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Sexy scrapple? Chef showcases Pennsylvania Dutch cuisine

Andrew Little

One of Andrew Little's specialties, Schnitz und Knepp (ham, apple and dumpling), is transformed when dumpling is exchanged for whole-grain mustard gnocchi.

Chef Andrew Little shares a job description with an unlikely occupation: Hollywood plastic surgeon. Both use their creativities to make plain things sexy.

Courtesy Andrew Little

Andrew Little is the executive chef at Sheppard Mansion in Hanover, Pa.

With the doctors, it’s budding starlets. With Little, it’s things like scrapple, pickled watermelon rind and root vegetables — dinner-table staples of the famously stoic Pennsylvania Dutch.

“I’m determined that people begin to take a fresh look at this wonderful regional cuisine and begin to consider it sexy,” says Little,  executive chef at Sheppard Mansion in Hanover, Pa.

Little wants to be to Pennsylvania Dutch cuisine what Paul Prudhomme is to Cajun cuisine. On Nov. 13, he is hosting a cooking class intent on sharing his passion for offbeat twists on common dishes such as pork and sauerkraut or chicken and dumplings that many foodies have written off as pedestrian. Cost is $45.

“The challenge is to take dishes and interpret them in ways that make them feel at home in a fine dining restaurant,” Little says. “It’s familiar food done in a refined way.”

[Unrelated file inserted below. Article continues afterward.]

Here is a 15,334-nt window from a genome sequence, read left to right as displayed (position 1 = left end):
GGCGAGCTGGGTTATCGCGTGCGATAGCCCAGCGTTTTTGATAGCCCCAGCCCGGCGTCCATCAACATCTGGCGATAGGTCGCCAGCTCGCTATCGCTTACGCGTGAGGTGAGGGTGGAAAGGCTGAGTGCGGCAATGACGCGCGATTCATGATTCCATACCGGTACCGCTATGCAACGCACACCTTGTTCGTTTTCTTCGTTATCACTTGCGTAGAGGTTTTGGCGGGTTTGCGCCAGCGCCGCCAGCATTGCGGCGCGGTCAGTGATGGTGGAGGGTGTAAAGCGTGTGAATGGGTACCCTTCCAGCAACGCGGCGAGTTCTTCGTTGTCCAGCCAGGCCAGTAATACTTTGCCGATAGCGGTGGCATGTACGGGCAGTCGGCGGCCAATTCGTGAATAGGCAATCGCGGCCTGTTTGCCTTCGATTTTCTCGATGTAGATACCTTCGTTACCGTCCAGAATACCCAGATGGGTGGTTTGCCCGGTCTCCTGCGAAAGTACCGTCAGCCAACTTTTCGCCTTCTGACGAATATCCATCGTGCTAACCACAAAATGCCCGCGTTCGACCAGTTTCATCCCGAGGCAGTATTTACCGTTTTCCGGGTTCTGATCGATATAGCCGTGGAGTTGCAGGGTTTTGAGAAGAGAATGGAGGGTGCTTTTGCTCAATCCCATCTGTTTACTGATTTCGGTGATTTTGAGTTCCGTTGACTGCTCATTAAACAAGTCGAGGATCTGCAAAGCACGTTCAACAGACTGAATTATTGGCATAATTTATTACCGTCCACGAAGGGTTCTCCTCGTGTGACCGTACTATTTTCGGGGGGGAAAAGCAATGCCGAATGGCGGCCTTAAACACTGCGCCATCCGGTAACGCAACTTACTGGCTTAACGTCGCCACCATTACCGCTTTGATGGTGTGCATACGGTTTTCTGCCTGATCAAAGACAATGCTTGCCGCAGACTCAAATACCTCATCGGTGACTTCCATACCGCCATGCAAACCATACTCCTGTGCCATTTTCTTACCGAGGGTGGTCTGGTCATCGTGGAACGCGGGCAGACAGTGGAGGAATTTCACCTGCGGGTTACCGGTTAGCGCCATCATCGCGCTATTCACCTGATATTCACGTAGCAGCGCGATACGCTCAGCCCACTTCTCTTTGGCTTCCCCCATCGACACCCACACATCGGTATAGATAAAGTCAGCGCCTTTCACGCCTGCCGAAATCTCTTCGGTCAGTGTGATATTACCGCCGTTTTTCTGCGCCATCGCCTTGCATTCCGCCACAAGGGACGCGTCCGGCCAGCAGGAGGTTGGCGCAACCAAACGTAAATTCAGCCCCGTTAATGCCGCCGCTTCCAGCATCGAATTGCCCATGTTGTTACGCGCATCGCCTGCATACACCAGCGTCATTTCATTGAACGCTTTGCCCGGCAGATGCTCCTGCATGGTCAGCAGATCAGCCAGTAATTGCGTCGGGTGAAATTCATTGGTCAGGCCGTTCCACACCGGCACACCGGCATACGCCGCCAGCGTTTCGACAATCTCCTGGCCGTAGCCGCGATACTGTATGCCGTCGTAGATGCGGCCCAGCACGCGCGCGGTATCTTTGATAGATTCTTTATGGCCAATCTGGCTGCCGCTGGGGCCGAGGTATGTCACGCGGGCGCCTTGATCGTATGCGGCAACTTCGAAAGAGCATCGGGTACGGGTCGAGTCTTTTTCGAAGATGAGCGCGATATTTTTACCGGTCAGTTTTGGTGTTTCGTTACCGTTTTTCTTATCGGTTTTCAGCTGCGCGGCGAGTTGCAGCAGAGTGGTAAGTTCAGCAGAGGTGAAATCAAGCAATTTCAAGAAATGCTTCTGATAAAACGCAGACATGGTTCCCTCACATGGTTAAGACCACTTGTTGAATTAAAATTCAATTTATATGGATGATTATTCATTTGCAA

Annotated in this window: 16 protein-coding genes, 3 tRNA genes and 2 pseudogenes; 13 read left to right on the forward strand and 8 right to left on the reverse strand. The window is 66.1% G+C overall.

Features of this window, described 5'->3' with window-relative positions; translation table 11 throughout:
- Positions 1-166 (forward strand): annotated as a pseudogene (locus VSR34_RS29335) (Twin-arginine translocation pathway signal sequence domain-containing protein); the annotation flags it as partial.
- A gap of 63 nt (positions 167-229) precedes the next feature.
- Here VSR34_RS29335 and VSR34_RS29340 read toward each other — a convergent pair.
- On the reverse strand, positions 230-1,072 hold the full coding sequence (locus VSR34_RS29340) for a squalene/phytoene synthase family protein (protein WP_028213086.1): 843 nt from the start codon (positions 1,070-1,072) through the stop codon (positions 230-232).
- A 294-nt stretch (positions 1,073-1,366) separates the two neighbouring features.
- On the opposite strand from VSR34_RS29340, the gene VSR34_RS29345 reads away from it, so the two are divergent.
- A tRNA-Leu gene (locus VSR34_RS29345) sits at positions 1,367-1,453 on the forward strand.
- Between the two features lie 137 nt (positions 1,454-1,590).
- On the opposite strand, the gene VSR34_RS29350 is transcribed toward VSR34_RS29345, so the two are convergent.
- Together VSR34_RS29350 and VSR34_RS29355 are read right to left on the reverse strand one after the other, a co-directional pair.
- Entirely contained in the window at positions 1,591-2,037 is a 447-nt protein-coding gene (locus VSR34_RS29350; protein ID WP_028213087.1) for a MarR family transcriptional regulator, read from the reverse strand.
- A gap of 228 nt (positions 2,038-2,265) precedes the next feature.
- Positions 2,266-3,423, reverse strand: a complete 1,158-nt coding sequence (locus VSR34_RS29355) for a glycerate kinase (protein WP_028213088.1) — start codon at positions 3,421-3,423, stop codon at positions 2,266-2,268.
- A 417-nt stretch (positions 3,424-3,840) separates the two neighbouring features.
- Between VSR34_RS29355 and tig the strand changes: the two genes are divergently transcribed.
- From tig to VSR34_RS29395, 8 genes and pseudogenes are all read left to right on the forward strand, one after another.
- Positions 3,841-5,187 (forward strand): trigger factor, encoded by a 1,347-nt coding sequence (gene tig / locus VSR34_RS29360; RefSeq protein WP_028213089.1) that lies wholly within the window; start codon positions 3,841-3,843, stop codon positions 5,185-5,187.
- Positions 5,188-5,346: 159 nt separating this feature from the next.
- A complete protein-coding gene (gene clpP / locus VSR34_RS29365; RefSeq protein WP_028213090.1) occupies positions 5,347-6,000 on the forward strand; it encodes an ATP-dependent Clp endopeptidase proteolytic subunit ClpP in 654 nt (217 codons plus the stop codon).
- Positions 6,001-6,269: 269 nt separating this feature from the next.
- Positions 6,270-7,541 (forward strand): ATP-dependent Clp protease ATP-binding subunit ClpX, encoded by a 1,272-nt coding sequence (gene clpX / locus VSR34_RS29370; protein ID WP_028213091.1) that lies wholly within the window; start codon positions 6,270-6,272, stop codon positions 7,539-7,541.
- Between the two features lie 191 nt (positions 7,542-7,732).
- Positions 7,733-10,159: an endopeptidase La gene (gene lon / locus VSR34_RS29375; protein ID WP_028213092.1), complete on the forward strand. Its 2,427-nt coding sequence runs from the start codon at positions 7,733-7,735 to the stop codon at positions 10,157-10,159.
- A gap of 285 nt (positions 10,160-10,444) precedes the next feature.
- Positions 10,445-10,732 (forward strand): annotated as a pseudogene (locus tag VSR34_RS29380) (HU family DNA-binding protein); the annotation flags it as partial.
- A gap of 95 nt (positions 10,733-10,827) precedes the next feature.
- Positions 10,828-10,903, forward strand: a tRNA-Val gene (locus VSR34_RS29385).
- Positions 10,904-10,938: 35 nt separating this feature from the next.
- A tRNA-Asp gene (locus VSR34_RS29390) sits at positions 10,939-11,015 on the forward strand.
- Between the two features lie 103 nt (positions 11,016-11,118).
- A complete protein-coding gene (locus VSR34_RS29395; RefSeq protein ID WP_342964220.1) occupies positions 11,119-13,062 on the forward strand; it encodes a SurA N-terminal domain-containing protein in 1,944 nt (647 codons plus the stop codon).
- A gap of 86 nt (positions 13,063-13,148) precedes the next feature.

Food critics are noticing. The Washington Post says Sheppard Mansion “struck gold” when owners and sisters Kathryn Sheppard Hoar and Heather Sheppard Lunn in 2006 hired Little and asked him to transform an already charming B&B into a destination dining experience.

Little says his aim is to take something truly familiar and reintroduce it. He and his staff cull family recipes, some dating back more than 100 years, and break them down the way skilled mechanics do vintage automobiles before they can really rev up the engine.

“We need to understand the rules of the original dish before we can break them,” he says. “Some of these recipes come with measurements that say, ‘half egg shell of vinegar.’”

So shoo-fly pie, a popular Pennsylvania Dutch dish of barely set molasses base, not unlike a custard and crumb topping, is re-imagined as an ice cream float.

A dish called Schnitz un Knepp (ham, apple and dumpling) is transformed when dumpling is exchanged for whole grain mustard gnocchi, and rabbit does a tasty tango with pieces of minced country ham.

“He’ll call me about one of our old family recipes and then take it and put his own creative spin on it,” says his mother, Sue Steigerwalt Little, who says her son gets his creative bent from her husband, Jim.

“Growing up, I hated the beef tongue my father loved,” she says. “Andrew served me some on a brioche with caramelized onions and truffle jus without telling me what it was. It was delicious!”

Rob Mayer, spokesperson for the York County Convention & Visitor’s Bureau says Sheppard Mansion gives tourists a truly fresh reason to visit.

“People from all over enjoy going to our area farm markets to get authentic Pennsylvania Dutch foods,” he says. “Now they’re realizing that some of the best meals are cooked and served right here, too.”

Andrew Little

Chef Andrew Little puts his own twist on Pennsylvania Dutch cuisine. Pictured are sauerkraut balls.

Andrew Little

Creamed chicken and waffles is a dish at Sheppard Mansion.

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Chris Rodell is a Latrobe, Pa., contributor who blogs at www.EightDaysToAmish.com.